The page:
One of my favorite dishes of all time that my mom used to make at home is Kimchi Jiggage. Since my mother is Korean (and my dad Chinese), we ate a lot of Korean food growing up. However, my mom was a pescatarian, so we had a lot of fish-based dishes.

As I grew older, I discovered a whole new world of Korean cooking with pork, beef, and chicken bases. One of my favorite proteins to cook is pork belly now, which is what we’re going to use for the base of this dish.

Although I grew up eating this with an anchovy stock base, I wanted to share my rendition of this delicious recipe my mom shared with me that is, in my opinion, the ultimate Korean comfort food.

@nomlist

HOW TO make Kimchi Jiggae 🥘 ##foodie ##easyrecipes ##koreanrecipes ##food ##korean ##koreanfood ##recipe

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Ingredients

  • ½ onion
  • ½ lb pork belly
  • ¼ cup kimchi juice
  • 1 cup kimchi
  • 2 scallions sliced
  • 1 TBSP Gochugaru
  • 1/4 tsp minced garlic
  • 1 egg
  • ½ package tofu (soft to silken)

Directions

Dice up ½ of an onion into about ½ square pieces. You can also slice them long, but it’s always good to get a little more surface area on your onions to soak up more flavor.

Slice your pork belly into about ½ inch cubes. You can buy pork belly for stew sometimes at the grocery store or you can slice your own pork bellies yourself. The smaller you slice, the easier it is to cook down.

Cook your pork bellies in a small pot for about 5 minutes until they are browned and the fat begins to render down.

Add in your onions when the pork bellies yield some fat. Cook down your onions until they begin to look translucent.

Throw in the garlic and stirfry everything together. You can even add more garlic to taste for a little extra kick.

Add ¼ cup of kimchi and stir fry it with the pork belly and onions. You want to make sure the kimchi is well fermented (about 2 weeks or more after purchasing it from the grocery store). The more fermented, the better and more authentic the flavor.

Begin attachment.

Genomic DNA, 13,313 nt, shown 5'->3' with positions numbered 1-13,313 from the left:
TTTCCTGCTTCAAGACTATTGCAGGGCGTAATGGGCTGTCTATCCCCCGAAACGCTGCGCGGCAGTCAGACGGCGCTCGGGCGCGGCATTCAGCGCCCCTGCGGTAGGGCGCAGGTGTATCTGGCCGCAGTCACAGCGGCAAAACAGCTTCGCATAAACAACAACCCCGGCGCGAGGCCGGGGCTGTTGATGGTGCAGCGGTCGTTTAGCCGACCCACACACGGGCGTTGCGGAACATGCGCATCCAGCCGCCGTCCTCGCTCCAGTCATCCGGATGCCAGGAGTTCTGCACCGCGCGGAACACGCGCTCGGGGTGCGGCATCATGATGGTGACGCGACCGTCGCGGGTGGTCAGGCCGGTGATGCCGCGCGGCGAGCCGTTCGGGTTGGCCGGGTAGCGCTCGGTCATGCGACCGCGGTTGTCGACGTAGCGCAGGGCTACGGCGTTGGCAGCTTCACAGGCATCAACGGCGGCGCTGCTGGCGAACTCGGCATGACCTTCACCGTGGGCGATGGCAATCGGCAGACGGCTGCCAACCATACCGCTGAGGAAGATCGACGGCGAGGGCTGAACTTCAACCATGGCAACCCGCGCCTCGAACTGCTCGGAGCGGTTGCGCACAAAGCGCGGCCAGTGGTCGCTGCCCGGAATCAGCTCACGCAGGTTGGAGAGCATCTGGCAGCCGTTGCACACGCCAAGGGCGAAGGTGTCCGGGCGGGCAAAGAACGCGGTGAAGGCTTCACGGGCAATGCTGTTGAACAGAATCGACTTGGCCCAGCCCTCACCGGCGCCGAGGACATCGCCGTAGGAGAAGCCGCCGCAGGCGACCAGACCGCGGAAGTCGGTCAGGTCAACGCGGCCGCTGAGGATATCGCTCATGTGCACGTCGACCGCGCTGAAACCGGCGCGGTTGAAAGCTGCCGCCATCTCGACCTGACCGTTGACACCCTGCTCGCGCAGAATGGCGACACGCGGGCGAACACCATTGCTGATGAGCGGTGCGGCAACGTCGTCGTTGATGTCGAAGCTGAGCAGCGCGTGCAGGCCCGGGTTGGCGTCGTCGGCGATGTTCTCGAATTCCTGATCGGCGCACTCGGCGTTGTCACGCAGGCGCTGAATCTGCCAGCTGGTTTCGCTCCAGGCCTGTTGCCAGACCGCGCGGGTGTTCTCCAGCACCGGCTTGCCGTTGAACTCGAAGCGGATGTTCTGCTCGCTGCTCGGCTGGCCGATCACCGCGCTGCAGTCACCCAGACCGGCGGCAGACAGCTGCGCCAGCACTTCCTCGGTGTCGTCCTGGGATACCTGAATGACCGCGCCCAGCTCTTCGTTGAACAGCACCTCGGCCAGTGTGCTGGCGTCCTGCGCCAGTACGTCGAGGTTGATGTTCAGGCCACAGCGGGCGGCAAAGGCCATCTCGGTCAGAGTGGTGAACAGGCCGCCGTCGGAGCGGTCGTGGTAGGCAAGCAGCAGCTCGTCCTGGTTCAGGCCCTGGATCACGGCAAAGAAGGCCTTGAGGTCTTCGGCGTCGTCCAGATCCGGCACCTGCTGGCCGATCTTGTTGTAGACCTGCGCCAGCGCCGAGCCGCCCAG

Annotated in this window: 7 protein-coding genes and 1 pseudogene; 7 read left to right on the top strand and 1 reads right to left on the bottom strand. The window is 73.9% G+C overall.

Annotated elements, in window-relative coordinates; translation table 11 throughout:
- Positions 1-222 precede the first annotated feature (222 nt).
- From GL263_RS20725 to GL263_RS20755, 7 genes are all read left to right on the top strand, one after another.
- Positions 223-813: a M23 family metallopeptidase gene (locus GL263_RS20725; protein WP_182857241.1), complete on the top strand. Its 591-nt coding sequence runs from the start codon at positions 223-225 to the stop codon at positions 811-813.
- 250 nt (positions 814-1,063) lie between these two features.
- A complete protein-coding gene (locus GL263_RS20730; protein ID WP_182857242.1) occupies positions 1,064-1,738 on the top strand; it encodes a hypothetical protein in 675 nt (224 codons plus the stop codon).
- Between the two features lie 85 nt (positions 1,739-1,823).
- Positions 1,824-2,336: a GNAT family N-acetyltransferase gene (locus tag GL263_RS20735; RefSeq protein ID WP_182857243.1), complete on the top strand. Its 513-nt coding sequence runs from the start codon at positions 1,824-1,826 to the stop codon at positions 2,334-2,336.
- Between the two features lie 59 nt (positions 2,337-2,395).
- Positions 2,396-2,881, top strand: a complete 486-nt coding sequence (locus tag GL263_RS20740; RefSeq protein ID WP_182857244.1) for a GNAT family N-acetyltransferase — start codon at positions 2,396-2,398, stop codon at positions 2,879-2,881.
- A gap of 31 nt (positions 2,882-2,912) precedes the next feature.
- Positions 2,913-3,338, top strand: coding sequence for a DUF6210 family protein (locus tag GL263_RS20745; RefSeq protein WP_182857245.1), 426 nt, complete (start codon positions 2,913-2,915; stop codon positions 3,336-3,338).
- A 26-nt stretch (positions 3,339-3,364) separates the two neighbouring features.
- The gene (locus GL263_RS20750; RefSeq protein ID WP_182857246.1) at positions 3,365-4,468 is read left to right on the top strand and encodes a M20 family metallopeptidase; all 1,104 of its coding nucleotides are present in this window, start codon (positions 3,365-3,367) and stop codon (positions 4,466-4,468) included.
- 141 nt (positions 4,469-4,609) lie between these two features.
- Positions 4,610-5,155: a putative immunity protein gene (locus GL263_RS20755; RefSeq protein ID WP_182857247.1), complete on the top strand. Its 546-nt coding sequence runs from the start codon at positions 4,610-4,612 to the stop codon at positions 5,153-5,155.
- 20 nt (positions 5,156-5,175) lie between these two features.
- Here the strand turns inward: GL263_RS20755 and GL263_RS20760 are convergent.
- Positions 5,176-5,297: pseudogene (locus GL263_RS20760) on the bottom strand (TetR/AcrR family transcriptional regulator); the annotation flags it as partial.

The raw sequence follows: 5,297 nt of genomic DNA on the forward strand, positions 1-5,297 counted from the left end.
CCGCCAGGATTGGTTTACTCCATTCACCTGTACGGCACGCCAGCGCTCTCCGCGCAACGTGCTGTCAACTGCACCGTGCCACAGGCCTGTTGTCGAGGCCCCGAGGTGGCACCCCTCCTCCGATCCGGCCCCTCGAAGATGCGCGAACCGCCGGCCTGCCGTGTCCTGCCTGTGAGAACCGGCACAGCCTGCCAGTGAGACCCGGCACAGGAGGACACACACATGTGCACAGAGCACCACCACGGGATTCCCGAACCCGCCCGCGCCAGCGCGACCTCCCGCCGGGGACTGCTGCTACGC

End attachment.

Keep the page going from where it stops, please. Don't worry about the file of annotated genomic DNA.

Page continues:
Throw in 1 tbsp of gochugaru (korean chili powder) or more if you like it hot and spicy!

Pour 1 cup of water in the pot, cover, and let it simmer for about 10 minutes.

Put your cut tofu in the pot, cover, and simmer for another 5 minutes.

Last but not least, top off your jjigae with an egg and serve with a side of rice!

Kimchi Jjigae with Pork Belly

Course Soup
Cuisine Asian, Korean
Keyword Kimchi, Kimchi Stew, Kimchii Jjigae
Servings 1
Author Kiki Wong

Ingredients

  • ½ onion
  • ½ lb pork belly
  • ¼ cup kimchi juice
  • 1 cup kimchi
  • 1 tbsp Gochugaru
  • 1/4 tsp minced garlic
  • 2 scallions sliced
  • 1/2 package tofu (soft to silken) and cut into 1 inch squares

Instructions

  1. Dice up ½ of an onion into about ½ square pieces. You can also slice them long, but it’s always good to get a little more surface area on your onions to soak up more flavor.

  2. Slice your pork belly into about ½ inch cubes. You can buy pork belly for stew sometimes at the grocery store or you can slice your own pork bellies yourself. The smaller you slice, the easier it is to cook down.

  3. Cook your pork bellies in a soup dish for about 5 minutes until they are browned and the fat begins to render down.

  4. Add in your onions when the pork bellies yield some fat. Cook down your onions until they begin to look translucent.

  5. Throw in the garlic and stirfry everything together. You can even add more garlic to taste for a little extra kick.

  6. Pour in ¼ cup kimchi juice and stir.

  7. Add ¼ cup of kimchi and stir fry it with the pork belly and onions. You want to make sure the kimchi is well fermented (about 2 weeks or more after purchasing it from the grocery store). The more fermented, the better and more authentic the flavor.

  8. Throw in 1 tbsp of gochugaru (korean chili powder) or more if you like it hot and spicy!

  9. Pour 1 cup of water in the pot, cover, and let it simmer for about 10 minutes.

  10. Put your cut tofu in the pot, cover, and simmer for another 5 minutes.

  11. Last but not least, top off your jjigae with an egg and serve with a side of rice!

One of my favorite dishes of all time that my mom used to make at home is Kimchi Jiggage. Since my mother is Korean (and my dad Chinese), we ate a lot of Korean food growing up. However, my mom was a pescatarian, so we had a lot of fish-based dishes.  As I grew older, I discovered a whole new world of Korean cooking with pork, beef, and chicken bases. One of my favorite proteins to cook is pork belly now, which is what we’re going to use for the base of this dish.  Although I grew up eating this with an anchovy stock base, I wanted to share my rendition of  this delicious recipe my mom shared with me that is, in my opinion, the ultimate Korean comfort food. #kimchi #koreanrecipes #koreancooking #kimchijjigae

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